Not everyone views Beaumaris’ mid-century homes as architecturally significant, but those who do work tirelessly to ensure their preservation.
Architect Wilko Doehring of Wilko Architecture purchased this 1956 brick property in the Melbourne bayside suburb with his wife Liesl in 2014. The real estate listing didn’t even show the house’s interior, instead advertising the property as a ‘blank canvas’ on a ‘vacant block’ prime for redevelopment.
Wilko had other ideas, describing the house as a tired but classic example of mid-century architecture. ‘It was a bit tired but worth saving,’ he says.
The architect approached the restoration as though the home was heritage protected, despite the original architect being unknown and council not interested in the property’s preservation.
The only structural changes made to the house was the removal of a wall between the kitchen and dining area, and in the bathroom. Otherwise, renovations were limited to improving the home’s energy efficiency and cosmetically updating the interiors.
A renovation in the ‘70s had given the home a ‘mission brown medieval makeover’ that Wilko stripped back to its original, more subdued state. Carpets were removed to reveal the repaired timber floors; new joinery was crafted from Tasmanian oak veneer; and VJ lining was reused (where not termite damaged) or replaced.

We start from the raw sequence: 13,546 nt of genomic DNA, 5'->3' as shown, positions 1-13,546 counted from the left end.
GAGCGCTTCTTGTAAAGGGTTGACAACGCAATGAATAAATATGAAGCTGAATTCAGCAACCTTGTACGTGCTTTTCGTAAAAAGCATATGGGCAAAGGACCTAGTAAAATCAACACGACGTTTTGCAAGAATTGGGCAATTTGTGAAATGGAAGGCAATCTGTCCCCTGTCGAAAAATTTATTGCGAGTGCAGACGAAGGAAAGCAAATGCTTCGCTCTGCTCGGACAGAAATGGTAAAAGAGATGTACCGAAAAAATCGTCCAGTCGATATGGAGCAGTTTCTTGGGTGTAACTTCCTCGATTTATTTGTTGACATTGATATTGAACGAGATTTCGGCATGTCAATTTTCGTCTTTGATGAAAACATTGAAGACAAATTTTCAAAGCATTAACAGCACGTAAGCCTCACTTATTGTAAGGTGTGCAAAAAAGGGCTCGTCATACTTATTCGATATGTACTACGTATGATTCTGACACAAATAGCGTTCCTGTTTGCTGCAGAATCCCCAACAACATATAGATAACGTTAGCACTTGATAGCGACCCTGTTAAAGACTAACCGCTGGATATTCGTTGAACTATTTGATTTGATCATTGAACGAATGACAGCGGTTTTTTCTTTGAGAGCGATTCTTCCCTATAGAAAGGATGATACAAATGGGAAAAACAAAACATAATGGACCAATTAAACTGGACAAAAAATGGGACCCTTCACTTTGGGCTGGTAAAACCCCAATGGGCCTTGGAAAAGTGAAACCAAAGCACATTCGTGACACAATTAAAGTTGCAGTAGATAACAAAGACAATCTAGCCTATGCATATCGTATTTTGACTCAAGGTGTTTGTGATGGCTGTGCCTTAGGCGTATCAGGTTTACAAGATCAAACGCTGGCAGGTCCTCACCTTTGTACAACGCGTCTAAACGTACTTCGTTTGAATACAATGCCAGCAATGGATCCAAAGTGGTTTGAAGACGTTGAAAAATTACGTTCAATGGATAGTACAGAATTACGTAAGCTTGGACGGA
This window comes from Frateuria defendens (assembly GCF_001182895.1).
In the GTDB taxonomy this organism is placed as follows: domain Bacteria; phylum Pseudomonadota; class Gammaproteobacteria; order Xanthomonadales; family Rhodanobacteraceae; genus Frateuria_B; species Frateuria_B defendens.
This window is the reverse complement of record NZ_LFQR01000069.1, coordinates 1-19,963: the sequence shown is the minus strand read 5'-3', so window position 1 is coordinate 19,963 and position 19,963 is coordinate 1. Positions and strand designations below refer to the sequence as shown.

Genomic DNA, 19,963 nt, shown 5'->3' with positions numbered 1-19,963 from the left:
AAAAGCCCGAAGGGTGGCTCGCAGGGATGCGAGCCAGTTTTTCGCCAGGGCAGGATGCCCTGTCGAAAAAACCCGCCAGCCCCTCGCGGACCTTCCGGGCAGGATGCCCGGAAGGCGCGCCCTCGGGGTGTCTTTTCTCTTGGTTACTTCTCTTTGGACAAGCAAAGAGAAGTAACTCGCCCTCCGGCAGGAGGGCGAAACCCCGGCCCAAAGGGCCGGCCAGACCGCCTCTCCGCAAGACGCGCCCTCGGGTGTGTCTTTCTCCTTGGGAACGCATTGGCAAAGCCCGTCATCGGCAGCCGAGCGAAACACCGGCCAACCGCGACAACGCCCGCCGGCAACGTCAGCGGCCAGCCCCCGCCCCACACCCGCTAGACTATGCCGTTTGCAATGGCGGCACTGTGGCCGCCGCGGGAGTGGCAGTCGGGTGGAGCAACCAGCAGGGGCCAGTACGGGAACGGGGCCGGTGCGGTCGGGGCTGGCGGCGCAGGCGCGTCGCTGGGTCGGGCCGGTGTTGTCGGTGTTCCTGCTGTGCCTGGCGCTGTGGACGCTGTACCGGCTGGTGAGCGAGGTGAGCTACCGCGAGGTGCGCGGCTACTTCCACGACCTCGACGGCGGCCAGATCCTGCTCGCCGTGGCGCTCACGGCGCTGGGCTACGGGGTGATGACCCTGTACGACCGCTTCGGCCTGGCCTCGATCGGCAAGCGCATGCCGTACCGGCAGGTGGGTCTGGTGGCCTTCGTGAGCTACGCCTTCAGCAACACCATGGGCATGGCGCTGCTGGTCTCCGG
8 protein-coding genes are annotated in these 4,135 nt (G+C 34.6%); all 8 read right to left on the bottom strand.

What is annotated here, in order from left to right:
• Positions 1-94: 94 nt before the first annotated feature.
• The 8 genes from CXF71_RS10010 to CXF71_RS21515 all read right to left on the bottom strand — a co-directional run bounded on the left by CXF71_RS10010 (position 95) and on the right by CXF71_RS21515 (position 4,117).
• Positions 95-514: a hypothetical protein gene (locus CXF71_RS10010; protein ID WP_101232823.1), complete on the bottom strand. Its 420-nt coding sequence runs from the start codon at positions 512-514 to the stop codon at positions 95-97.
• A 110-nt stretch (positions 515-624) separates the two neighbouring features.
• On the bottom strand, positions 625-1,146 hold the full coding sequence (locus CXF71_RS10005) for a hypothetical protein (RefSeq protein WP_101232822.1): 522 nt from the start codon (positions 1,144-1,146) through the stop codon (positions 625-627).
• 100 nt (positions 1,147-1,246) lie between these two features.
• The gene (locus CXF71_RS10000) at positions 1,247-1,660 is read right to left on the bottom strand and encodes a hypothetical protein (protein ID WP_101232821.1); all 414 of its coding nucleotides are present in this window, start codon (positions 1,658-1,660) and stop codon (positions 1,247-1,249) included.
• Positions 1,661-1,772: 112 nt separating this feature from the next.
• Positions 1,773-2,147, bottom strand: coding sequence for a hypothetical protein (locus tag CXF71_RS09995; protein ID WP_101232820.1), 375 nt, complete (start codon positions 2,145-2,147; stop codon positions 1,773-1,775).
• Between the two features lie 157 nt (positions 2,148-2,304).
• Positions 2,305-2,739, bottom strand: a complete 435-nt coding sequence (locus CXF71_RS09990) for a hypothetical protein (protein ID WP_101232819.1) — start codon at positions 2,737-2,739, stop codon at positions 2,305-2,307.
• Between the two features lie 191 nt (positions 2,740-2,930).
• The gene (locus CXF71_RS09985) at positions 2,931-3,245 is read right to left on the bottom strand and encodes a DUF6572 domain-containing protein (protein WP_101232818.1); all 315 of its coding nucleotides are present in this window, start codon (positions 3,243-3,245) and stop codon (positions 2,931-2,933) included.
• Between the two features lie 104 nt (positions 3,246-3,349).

‘To make a small modest home look larger we found it beneficial to stay coherent with the materials and colours throughout the house, which creates a nice flow between spaces,’ says Wilko.
A green kitchen rangehood and light fixtures throughout provide an occasional pop of colour that resembles the old tea trees around the house.
While aesthetically restored, the original home’s energy efficiency has been greatly improved in the renovation. All rooms are now acoustically and thermally insulated; all doors were replaced with solid core doors; and 26 solar panels were installed on the property.
The only visible new addition from the outside is the fence surrounding the front yard—a custom design by Wilko made from Queensland eucalyptus posts.
Kinder House is featured in the newly-released book Beaumaris Modern 2 by Fiona Austin with Simon Reeves, published by Melbourne Books, RRP $65, available now.